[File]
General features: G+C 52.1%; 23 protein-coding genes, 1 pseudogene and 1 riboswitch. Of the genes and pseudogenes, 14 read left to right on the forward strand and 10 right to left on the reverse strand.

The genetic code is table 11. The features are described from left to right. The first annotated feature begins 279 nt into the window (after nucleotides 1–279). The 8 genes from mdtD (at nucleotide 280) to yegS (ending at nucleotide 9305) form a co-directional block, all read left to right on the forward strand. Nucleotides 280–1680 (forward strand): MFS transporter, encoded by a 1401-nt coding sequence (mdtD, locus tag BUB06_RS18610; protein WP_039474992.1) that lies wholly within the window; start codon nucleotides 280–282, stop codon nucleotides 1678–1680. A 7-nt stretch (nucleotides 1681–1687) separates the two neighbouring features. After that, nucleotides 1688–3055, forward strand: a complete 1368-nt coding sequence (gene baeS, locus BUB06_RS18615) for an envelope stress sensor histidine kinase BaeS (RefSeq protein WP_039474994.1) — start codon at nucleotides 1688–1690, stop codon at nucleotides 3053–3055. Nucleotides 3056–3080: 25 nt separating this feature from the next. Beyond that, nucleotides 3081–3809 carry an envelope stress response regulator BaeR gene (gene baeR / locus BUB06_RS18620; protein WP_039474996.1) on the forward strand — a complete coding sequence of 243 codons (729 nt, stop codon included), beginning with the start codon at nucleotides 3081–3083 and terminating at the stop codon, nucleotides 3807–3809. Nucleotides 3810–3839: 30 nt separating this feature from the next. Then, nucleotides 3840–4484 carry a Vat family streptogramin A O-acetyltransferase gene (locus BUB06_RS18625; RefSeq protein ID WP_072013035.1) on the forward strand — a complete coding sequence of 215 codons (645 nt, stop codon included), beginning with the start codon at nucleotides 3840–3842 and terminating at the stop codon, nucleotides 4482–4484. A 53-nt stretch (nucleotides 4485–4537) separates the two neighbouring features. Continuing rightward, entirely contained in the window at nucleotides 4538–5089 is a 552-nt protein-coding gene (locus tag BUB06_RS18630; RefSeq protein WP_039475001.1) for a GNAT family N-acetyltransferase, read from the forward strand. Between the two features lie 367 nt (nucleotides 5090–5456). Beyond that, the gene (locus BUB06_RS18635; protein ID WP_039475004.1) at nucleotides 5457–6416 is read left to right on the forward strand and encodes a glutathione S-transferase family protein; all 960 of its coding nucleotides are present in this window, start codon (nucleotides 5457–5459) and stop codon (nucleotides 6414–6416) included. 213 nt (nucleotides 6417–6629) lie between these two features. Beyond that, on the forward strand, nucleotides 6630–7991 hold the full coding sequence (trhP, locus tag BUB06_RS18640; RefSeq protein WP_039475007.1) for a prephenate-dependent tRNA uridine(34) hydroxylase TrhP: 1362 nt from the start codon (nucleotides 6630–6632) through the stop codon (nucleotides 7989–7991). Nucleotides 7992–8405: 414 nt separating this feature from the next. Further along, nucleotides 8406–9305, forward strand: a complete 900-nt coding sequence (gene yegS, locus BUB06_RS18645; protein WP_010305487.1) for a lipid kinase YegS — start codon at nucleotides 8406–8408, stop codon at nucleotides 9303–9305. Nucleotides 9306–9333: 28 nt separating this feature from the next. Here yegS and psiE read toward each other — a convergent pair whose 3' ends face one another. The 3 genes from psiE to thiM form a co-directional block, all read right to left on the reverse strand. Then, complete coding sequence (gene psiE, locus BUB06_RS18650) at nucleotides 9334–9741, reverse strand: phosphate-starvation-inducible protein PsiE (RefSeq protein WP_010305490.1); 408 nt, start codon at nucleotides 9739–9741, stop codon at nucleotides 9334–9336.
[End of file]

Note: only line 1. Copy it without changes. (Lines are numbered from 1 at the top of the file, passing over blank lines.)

General features: G+C 52.1%; 23 protein-coding genes, 1 pseudogene and 1 riboswitch. Of the genes and pseudogenes, 14 read left to right on the forward strand and 10 right to left on the reverse strand.